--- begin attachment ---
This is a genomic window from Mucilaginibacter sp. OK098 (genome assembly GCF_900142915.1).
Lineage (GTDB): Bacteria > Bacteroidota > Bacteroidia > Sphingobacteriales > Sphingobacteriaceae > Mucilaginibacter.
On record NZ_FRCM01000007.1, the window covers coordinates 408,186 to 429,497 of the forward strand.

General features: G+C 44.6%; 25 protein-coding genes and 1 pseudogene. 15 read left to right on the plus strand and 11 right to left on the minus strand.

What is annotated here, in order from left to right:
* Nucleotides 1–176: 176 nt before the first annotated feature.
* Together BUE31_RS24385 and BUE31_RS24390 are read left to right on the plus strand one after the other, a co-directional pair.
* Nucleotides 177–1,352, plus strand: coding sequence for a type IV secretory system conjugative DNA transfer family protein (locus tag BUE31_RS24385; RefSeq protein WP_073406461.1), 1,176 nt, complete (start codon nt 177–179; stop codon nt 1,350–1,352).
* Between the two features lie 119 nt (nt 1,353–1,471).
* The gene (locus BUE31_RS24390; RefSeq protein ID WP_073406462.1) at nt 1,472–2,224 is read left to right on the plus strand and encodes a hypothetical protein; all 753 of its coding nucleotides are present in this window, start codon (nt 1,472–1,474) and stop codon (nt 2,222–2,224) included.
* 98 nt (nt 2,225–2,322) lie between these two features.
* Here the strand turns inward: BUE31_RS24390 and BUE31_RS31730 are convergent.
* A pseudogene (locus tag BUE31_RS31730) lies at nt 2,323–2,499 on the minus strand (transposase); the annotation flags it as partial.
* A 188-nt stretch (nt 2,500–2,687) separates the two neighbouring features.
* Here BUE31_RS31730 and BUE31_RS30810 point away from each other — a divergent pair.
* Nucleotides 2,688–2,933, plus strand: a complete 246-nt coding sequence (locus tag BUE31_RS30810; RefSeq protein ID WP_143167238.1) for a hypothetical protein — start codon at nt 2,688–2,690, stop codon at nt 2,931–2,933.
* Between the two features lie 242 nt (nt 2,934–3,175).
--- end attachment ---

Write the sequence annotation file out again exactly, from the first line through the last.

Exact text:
This is a genomic window from Mucilaginibacter sp. OK098 (genome assembly GCF_900142915.1).
Lineage (GTDB): Bacteria > Bacteroidota > Bacteroidia > Sphingobacteriales > Sphingobacteriaceae > Mucilaginibacter.
On record NZ_FRCM01000007.1, the window covers coordinates 408,186 to 429,497 of the forward strand.

General features: G+C 44.6%; 25 protein-coding genes and 1 pseudogene. 15 read left to right on the plus strand and 11 right to left on the minus strand.

What is annotated here, in order from left to right:
* Nucleotides 1–176: 176 nt before the first annotated feature.
* Together BUE31_RS24385 and BUE31_RS24390 are read left to right on the plus strand one after the other, a co-directional pair.
* Nucleotides 177–1,352, plus strand: coding sequence for a type IV secretory system conjugative DNA transfer family protein (locus tag BUE31_RS24385; RefSeq protein WP_073406461.1), 1,176 nt, complete (start codon nt 177–179; stop codon nt 1,350–1,352).
* Between the two features lie 119 nt (nt 1,353–1,471).
* The gene (locus BUE31_RS24390; RefSeq protein ID WP_073406462.1) at nt 1,472–2,224 is read left to right on the plus strand and encodes a hypothetical protein; all 753 of its coding nucleotides are present in this window, start codon (nt 1,472–1,474) and stop codon (nt 2,222–2,224) included.
* 98 nt (nt 2,225–2,322) lie between these two features.
* Here the strand turns inward: BUE31_RS24390 and BUE31_RS31730 are convergent.
* A pseudogene (locus tag BUE31_RS31730) lies at nt 2,323–2,499 on the minus strand (transposase); the annotation flags it as partial.
* A 188-nt stretch (nt 2,500–2,687) separates the two neighbouring features.
* Here BUE31_RS31730 and BUE31_RS30810 point away from each other — a divergent pair.
* Nucleotides 2,688–2,933, plus strand: a complete 246-nt coding sequence (locus tag BUE31_RS30810; RefSeq protein ID WP_143167238.1) for a hypothetical protein — start codon at nt 2,688–2,690, stop codon at nt 2,931–2,933.
* Between the two features lie 242 nt (nt 2,934–3,175).